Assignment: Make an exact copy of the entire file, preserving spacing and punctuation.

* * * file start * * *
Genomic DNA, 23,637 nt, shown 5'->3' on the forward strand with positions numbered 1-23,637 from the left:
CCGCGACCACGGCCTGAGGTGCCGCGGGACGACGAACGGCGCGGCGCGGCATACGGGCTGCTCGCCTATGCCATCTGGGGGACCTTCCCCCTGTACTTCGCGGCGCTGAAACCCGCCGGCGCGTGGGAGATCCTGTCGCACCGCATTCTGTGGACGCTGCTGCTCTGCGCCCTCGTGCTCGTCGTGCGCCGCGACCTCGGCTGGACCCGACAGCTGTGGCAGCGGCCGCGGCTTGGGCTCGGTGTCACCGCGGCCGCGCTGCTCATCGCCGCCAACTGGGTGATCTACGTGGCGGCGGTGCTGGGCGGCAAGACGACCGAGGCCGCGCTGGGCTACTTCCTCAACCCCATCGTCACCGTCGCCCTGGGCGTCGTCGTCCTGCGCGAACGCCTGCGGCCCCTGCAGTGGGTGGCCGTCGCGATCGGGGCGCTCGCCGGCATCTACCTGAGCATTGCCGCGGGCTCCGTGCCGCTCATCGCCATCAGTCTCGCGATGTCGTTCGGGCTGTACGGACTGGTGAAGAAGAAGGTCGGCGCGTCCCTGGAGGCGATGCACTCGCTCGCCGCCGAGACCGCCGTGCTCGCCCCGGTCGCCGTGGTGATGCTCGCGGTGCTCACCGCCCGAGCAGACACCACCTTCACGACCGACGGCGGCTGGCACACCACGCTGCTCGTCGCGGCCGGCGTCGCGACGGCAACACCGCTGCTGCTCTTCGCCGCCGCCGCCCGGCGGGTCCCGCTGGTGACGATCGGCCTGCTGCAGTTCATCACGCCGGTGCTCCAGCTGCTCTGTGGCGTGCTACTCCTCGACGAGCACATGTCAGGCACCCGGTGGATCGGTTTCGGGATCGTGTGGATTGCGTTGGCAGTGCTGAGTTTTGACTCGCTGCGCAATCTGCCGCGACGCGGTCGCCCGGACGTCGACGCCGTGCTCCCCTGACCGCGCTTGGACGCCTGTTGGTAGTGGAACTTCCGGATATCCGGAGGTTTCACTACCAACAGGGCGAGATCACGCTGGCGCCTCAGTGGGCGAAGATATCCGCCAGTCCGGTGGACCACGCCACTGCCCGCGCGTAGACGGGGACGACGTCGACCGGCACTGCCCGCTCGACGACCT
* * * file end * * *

Genomic DNA, 23,637 nt, shown 5'->3' on the forward strand with positions numbered 1-23,637 from the left:
CCGCGACCACGGCCTGAGGTGCCGCGGGACGACGAACGGCGCGGCGCGGCATACGGGCTGCTCGCCTATGCCATCTGGGGGACCTTCCCCCTGTACTTCGCGGCGCTGAAACCCGCCGGCGCGTGGGAGATCCTGTCGCACCGCATTCTGTGGACGCTGCTGCTCTGCGCCCTCGTGCTCGTCGTGCGCCGCGACCTCGGCTGGACCCGACAGCTGTGGCAGCGGCCGCGGCTTGGGCTCGGTGTCACCGCGGCCGCGCTGCTCATCGCCGCCAACTGGGTGATCTACGTGGCGGCGGTGCTGGGCGGCAAGACGACCGAGGCCGCGCTGGGCTACTTCCTCAACCCCATCGTCACCGTCGCCCTGGGCGTCGTCGTCCTGCGCGAACGCCTGCGGCCCCTGCAGTGGGTGGCCGTCGCGATCGGGGCGCTCGCCGGCATCTACCTGAGCATTGCCGCGGGCTCCGTGCCGCTCATCGCCATCAGTCTCGCGATGTCGTTCGGGCTGTACGGACTGGTGAAGAAGAAGGTCGGCGCGTCCCTGGAGGCGATGCACTCGCTCGCCGCCGAGACCGCCGTGCTCGCCCCGGTCGCCGTGGTGATGCTCGCGGTGCTCACCGCCCGAGCAGACACCACCTTCACGACCGACGGCGGCTGGCACACCACGCTGCTCGTCGCGGCCGGCGTCGCGACGGCAACACCGCTGCTGCTCTTCGCCGCCGCCGCCCGGCGGGTCCCGCTGGTGACGATCGGCCTGCTGCAGTTCATCACGCCGGTGCTCCAGCTGCTCTGTGGCGTGCTACTCCTCGACGAGCACATGTCAGGCACCCGGTGGATCGGTTTCGGGATCGTGTGGATTGCGTTGGCAGTGCTGAGTTTTGACTCGCTGCGCAATCTGCCGCGACGCGGTCGCCCGGACGTCGACGCCGTGCTCCCCTGACCGCGCTTGGACGCCTGTTGGTAGTGGAACTTCCGGATATCCGGAGGTTTCACTACCAACAGGGCGAGATCACGCTGGCGCCTCAGTGGGCGAAGATATCCGCCAGTCCGGTGGACCACGCCACTGCCCGCGCGTAGACGGGGACGACGTCGACCGGCACTGCCCGCTCGACGACCT